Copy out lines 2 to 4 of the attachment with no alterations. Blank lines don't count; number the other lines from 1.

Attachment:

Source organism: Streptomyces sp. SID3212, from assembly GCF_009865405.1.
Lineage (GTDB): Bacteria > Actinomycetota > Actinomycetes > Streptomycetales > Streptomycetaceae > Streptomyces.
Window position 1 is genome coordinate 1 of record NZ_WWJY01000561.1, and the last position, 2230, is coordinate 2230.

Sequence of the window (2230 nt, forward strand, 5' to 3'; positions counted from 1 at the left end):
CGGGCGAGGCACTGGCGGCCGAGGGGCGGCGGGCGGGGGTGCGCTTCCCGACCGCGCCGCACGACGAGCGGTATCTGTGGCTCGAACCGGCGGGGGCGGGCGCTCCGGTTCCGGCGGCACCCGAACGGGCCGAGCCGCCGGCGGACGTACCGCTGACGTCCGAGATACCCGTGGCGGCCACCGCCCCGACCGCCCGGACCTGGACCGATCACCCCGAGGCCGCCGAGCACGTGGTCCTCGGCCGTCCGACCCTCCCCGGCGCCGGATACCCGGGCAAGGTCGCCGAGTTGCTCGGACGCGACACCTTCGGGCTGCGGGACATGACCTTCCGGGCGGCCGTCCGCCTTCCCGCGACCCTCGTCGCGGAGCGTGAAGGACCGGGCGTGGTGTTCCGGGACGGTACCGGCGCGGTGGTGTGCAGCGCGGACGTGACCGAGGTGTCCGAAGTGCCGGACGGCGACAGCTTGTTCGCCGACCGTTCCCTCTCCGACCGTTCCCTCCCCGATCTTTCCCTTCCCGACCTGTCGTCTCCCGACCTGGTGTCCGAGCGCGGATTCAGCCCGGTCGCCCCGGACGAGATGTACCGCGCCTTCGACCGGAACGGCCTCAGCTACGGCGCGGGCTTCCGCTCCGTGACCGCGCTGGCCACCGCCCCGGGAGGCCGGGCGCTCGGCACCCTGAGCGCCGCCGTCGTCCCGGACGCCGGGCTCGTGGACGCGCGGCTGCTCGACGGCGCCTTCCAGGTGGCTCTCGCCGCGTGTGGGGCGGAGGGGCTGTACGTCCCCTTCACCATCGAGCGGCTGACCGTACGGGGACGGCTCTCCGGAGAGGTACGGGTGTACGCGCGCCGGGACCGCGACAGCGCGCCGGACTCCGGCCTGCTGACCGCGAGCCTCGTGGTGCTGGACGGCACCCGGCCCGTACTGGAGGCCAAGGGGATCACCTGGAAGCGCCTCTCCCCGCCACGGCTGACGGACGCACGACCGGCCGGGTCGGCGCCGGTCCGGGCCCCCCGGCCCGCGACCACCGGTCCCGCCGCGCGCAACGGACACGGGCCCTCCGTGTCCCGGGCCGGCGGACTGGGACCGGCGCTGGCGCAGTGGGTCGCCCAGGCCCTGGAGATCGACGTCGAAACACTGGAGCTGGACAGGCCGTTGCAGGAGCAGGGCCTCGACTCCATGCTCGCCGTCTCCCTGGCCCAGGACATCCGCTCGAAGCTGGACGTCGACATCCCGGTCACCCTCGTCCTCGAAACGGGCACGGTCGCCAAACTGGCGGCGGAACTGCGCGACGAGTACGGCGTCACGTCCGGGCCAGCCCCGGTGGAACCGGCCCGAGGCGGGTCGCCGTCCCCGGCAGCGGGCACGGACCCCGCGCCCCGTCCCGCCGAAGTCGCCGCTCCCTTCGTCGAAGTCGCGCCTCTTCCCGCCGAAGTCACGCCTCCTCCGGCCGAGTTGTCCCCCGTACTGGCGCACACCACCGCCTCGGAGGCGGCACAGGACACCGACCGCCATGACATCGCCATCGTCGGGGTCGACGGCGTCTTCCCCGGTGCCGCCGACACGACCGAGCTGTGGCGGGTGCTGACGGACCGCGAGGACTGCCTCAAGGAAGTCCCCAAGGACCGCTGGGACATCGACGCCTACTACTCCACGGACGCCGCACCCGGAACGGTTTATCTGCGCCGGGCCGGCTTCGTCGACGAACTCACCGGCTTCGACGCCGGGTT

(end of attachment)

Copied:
Lineage (GTDB): Bacteria > Actinomycetota > Actinomycetes > Streptomycetales > Streptomycetaceae > Streptomyces.
Window position 1 is genome coordinate 1 of record NZ_WWJY01000561.1, and the last position, 2230, is coordinate 2230.

Sequence of the window (2230 nt, forward strand, 5' to 3'; positions counted from 1 at the left end):